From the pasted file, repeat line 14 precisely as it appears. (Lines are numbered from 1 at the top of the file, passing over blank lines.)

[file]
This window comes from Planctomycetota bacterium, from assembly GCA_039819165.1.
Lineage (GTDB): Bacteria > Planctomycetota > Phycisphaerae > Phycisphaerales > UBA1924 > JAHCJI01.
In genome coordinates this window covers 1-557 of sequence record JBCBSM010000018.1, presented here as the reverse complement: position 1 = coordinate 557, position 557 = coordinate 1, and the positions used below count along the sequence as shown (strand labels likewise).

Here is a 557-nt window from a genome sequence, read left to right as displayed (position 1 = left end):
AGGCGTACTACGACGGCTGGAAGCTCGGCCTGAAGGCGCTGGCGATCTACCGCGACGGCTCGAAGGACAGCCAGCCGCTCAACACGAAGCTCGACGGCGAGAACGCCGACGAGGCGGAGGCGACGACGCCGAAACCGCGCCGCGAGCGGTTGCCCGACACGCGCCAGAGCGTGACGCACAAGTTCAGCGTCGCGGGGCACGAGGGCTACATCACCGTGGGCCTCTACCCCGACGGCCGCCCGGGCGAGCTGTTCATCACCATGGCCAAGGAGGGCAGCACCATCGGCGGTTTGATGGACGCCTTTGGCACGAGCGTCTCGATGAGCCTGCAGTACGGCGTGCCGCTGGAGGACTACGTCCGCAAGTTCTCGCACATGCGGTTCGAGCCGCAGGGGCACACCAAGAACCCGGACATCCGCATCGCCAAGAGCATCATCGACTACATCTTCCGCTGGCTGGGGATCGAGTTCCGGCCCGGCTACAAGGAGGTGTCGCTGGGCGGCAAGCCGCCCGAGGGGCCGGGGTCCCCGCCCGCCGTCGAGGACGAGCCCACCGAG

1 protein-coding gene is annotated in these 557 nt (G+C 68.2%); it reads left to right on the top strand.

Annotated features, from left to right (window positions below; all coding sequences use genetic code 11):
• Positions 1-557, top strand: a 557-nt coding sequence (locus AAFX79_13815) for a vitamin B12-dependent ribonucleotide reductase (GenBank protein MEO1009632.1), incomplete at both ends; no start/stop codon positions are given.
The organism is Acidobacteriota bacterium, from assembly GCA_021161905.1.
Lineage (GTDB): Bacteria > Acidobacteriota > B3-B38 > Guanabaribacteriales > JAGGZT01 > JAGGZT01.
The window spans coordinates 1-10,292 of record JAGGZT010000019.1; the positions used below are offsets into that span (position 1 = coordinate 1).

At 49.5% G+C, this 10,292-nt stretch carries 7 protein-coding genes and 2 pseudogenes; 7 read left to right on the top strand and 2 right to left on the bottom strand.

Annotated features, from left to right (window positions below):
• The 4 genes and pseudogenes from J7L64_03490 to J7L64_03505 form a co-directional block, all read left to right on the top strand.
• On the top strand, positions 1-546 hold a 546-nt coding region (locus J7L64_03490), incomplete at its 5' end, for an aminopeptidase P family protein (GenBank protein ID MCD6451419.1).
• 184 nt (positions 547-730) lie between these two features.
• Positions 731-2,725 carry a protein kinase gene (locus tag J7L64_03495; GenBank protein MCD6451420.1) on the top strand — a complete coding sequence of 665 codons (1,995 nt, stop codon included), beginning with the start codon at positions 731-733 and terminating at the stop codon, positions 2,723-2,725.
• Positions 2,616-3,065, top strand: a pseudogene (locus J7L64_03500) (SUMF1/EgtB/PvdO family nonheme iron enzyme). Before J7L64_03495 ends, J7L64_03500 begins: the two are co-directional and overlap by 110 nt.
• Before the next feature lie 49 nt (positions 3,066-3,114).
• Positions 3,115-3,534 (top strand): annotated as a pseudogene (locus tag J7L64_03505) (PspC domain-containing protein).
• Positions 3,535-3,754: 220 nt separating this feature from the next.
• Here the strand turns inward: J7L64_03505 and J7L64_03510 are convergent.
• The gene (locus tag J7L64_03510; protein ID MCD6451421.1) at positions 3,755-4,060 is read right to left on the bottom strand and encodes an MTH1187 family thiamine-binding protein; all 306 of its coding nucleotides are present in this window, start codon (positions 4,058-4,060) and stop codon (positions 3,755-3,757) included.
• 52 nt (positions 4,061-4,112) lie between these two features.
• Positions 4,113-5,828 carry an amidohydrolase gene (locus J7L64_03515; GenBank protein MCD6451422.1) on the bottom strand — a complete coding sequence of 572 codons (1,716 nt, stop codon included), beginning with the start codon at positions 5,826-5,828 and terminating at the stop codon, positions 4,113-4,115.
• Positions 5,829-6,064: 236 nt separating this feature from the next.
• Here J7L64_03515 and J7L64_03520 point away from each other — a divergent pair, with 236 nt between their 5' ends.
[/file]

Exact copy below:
• The 4 genes and pseudogenes from J7L64_03490 to J7L64_03505 form a co-directional block, all read left to right on the top strand.